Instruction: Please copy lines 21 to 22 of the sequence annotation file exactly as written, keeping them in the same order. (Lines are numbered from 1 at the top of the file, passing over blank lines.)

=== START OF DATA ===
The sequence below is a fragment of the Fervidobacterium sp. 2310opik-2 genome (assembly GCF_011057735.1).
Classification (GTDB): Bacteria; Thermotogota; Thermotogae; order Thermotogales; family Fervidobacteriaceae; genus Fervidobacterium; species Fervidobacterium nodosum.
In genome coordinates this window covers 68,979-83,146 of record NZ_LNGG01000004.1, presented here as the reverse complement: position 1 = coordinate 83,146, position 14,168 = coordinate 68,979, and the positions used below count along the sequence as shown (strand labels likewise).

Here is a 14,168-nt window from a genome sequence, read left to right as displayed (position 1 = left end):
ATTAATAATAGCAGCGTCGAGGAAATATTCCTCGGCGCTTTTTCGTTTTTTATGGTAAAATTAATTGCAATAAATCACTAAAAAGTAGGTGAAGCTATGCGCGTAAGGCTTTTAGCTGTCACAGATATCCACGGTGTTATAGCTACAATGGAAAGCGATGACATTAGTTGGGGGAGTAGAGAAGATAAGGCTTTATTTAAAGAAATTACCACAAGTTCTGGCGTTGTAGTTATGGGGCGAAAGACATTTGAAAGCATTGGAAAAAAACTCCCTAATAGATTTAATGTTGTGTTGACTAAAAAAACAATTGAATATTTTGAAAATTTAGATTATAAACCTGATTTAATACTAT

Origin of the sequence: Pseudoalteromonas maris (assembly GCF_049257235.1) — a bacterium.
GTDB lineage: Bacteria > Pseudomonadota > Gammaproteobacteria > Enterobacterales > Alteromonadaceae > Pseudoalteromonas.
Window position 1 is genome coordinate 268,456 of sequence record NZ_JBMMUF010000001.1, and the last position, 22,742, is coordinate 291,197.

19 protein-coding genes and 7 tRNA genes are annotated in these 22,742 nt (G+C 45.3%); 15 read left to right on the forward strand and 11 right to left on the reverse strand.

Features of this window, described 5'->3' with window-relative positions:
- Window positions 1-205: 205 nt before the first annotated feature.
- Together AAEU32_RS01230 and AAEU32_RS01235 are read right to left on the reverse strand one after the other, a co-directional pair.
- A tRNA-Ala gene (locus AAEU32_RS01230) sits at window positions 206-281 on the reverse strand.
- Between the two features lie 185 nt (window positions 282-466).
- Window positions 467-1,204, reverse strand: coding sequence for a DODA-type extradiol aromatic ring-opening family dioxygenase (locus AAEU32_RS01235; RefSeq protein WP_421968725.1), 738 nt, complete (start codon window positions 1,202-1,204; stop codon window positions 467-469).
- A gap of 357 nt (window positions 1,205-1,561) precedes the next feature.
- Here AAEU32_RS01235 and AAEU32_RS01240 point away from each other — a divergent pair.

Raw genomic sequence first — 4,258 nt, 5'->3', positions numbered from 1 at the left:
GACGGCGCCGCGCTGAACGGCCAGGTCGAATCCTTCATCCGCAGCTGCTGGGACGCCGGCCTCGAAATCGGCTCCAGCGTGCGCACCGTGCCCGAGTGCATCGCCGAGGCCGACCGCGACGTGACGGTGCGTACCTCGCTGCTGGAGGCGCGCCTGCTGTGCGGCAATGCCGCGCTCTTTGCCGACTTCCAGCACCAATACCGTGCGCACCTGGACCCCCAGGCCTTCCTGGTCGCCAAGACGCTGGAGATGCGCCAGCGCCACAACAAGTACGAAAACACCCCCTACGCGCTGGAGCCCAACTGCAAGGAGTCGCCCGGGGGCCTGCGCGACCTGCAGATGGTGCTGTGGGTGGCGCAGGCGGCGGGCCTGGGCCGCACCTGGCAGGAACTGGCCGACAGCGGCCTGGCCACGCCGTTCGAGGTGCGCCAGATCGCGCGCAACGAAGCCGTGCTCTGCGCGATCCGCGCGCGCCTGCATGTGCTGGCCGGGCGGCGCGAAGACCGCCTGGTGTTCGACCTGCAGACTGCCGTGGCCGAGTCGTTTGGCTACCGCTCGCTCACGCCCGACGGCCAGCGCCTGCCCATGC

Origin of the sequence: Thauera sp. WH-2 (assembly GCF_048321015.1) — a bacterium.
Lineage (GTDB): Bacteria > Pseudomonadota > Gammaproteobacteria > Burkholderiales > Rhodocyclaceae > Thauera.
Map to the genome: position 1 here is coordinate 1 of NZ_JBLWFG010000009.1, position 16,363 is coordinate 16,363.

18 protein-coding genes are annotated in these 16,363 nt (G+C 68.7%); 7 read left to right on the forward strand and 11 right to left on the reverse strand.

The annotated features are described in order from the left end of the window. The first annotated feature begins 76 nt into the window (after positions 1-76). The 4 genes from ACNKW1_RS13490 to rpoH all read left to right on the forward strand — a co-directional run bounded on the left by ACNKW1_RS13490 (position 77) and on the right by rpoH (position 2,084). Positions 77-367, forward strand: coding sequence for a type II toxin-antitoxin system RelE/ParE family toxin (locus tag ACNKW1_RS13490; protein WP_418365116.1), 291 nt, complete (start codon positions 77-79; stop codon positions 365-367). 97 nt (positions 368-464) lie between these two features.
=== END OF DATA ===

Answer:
Lineage (GTDB): Bacteria > Pseudomonadota > Gammaproteobacteria > Burkholderiales > Rhodocyclaceae > Thauera.
Map to the genome: position 1 here is coordinate 1 of NZ_JBLWFG010000009.1, position 16,363 is coordinate 16,363.